Thailand Tips #10: Tipping

I don’t usually tip in Thailand -but there are small family-owned restaurants that I know the owners and sometimes leave the kids that collect the check ten-baht or sometimes fifteen. If I eat with a large group I might tip 50 baht.

Tipping is not necessary in Thailand – but, it’s a nice gesture considering if you tip someone 20 baht that’s 1/10th of what they’re going to make the whole day and a very nice bonus – while it costs you 66cents at the current dollar exchange rate.

Thais rarely tip. You can do as the Thais do in this case – you probably are paying higher prices than Thais do anyway.

Thailand Tips #9: Krup, Kup, KUPITYKUP & Ka

If you’re trying to learn Thai you’re probably heard it said that you should put Krup or Kup on the end of everything you say as a man, or as a woman, use “Ka”.

USE IT! I can’t tell you the number of times I’ve heard foreigners blurting out poor Thai without kup at the end of it. Thai culture is based on respect for the other people you’re interacting with. Even if a Thai can’t stand the other person he/she is cordial to them, smiling, and saying kup or ka a lot.

When you speak without ever using the polite phrase in your speech then it says something about you.

1. You don’t care enough to use it.

2. You didn’t learn it, so probably you learned from someone in society that didn’t use it themselves.

Either way – it’s impolite and says something about you that you probably don’t want to say about yourself. Use “kup” and “ka” often and you’ll get more respect from Thai people.

Thailand Tips #8: Do As the Thais Do

I’ve seen tourists at a local Buddhist temple here that are completely clueless about what they’re doing. It’s bizarre to me that some tourists walk into Big C without a shirt like they’re in downtown Pattaya. It’s more bizarre to Thais who don’t know what to say to people that disregard their culture to such an extent as this. The phrase “do as the locals do” means nothing to many of the tourists I see in Krabi on an almost daily basis.

Here’s some help – not because you asked, but because you didn’t…

1. No Thai rides a motorbike without a shirt. You shouldn’t either. In Patong, Pattaya – there are enough visitors doing it that it’s almost become the norm. It shouldn’t have, but since most people visiting those spots are there for the prostitutes and beer, they don’t care all that much about how they act and do as they wish. It’s Thai culture not to say anything so as not to offend you or embarrass you. It doesn’t mean you should do it. Thais will think you’re key nok (bird shite).

2. No Thai EVER will go into a store without a shirt. Nor should you. I’ve seen about a dozen foreigners in Big C and Tesco without shirts. It’s offensive to Thais and it’s like putting a sign on your hairy back that you’re someone that could give a $h!t about the people’s culture you’re temporarily visiting.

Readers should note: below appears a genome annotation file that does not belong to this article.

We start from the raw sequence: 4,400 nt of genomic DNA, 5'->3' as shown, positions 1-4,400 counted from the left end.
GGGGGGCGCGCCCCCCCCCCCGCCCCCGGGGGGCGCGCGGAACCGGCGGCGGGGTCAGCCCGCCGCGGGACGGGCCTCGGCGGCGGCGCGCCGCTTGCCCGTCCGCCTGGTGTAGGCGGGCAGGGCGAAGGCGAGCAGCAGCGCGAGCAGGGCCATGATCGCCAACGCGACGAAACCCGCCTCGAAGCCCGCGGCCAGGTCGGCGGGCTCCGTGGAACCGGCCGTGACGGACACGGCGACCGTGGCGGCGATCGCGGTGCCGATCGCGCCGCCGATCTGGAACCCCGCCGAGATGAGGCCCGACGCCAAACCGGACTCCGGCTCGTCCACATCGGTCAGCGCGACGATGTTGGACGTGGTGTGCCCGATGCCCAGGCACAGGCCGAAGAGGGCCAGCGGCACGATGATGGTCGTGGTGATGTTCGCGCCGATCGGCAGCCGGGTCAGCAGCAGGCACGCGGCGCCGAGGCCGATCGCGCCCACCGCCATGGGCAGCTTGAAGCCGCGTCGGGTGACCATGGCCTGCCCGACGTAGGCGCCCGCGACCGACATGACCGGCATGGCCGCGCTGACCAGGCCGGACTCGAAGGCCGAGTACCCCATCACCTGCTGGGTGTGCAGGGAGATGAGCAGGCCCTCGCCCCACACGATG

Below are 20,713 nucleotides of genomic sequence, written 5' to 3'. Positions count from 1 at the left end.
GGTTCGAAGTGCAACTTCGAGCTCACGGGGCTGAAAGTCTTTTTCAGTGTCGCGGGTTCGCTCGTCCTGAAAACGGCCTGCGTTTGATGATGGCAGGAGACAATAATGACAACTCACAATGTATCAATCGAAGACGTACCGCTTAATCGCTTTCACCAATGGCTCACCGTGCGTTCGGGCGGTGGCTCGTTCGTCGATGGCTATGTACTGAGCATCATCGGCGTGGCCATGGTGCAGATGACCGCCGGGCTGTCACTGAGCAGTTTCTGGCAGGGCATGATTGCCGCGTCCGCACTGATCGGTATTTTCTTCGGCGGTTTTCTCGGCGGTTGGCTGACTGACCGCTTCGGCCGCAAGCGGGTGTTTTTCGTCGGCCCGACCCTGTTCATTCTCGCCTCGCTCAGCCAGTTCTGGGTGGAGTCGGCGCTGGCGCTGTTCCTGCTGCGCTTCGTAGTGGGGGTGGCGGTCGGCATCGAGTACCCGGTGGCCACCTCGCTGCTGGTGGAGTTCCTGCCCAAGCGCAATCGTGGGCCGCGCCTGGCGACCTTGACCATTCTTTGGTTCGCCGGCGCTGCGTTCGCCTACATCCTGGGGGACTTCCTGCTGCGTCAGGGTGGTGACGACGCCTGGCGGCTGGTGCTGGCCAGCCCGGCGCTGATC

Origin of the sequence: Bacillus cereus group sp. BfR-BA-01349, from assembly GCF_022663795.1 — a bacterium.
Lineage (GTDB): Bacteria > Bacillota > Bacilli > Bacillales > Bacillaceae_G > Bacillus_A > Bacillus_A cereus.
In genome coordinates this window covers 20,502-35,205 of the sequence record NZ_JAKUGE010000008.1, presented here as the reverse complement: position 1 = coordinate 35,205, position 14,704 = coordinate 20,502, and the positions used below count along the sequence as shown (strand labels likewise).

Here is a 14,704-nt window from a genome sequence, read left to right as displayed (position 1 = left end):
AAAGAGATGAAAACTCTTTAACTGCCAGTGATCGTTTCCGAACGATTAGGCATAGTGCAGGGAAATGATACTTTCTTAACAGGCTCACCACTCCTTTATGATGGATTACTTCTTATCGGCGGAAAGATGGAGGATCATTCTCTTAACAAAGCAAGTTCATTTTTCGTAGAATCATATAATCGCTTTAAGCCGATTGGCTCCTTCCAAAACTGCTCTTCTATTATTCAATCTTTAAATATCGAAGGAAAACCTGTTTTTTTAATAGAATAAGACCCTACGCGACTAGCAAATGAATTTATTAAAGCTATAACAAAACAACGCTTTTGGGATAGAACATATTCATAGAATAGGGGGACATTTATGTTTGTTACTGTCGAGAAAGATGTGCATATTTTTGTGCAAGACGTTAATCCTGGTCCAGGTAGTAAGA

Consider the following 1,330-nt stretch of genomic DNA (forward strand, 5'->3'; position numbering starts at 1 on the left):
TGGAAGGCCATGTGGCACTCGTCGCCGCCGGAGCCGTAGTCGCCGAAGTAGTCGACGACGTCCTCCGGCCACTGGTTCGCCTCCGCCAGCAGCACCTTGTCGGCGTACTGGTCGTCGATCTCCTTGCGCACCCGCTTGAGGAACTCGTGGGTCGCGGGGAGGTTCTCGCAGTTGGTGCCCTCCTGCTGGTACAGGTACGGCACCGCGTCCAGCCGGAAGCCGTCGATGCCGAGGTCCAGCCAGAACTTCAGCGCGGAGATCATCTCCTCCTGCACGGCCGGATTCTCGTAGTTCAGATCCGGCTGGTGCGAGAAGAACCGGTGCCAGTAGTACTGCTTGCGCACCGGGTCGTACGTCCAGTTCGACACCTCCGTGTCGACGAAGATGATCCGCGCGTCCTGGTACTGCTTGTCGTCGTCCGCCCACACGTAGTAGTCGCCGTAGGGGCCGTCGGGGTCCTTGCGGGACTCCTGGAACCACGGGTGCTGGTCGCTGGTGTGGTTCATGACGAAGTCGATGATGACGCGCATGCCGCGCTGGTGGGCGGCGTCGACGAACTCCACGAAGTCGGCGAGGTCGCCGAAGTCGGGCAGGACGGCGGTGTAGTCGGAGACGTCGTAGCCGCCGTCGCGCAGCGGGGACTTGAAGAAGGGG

3. Being at a Buddhist temple without your shirt is not OK. It’s sacrilege for god’s sake. Would you take your shirt off at the vatican?

4. Touching the Buddhist statues, standing on them, leaning on them, is not OK.

5. Sitting with your feet pointed at the Buddha statues – or at any Thai people is NOT OK. Read something about the culture before you visit.

6. Bikini tops and/or bottoms are not OK at the Buddhist temples or anywhere off the beach. Not in a store. Not on the motorbike.

7. Blowing your nose loudly is not OK.

8. Picking your teeth without covering your mouth with your other hand is not OK.

9. Holding hands, kissing, walking with your hand around your whore’s girl’s waist you just found in the bar after 10 minutes of talk and groping , is not OK.

10. Thais don’t bring their bargirls or barboys home to where they live. Never. They take them to short-time hotels that are usually hidden from the main streets and sometimes even have curtains to hide your vehicle when you pull in.

Thailand Tips #7: Chemicals on Lumyai & Watermelon

I have heard from a number of Thais and even some foreigners that the watermelon and the lumyai have high amounts of chemicals on them to keep away the bugs from eating them. However, they of course get through the skin and into the flesh of the fruits.

Lumyai is one of my favorite fruits of all-time, but now I don’t eat more than about a kilogram a season.

Another fruit that is dangerous because of the calories – is Durian. It has actually killed people that ate too much. More research is needed into why, but just hearing it from a number of people has stopped me from eating it excessively.

How can you stay safe in Thailand?

You can start by getting Thailand Survival Guide 101.

Thai Black Book.

For a current state of the country – see the ultimate Thailand Guide – Thai Black Book – your guide to staying safe in Thailand

Thai Black Book information site- >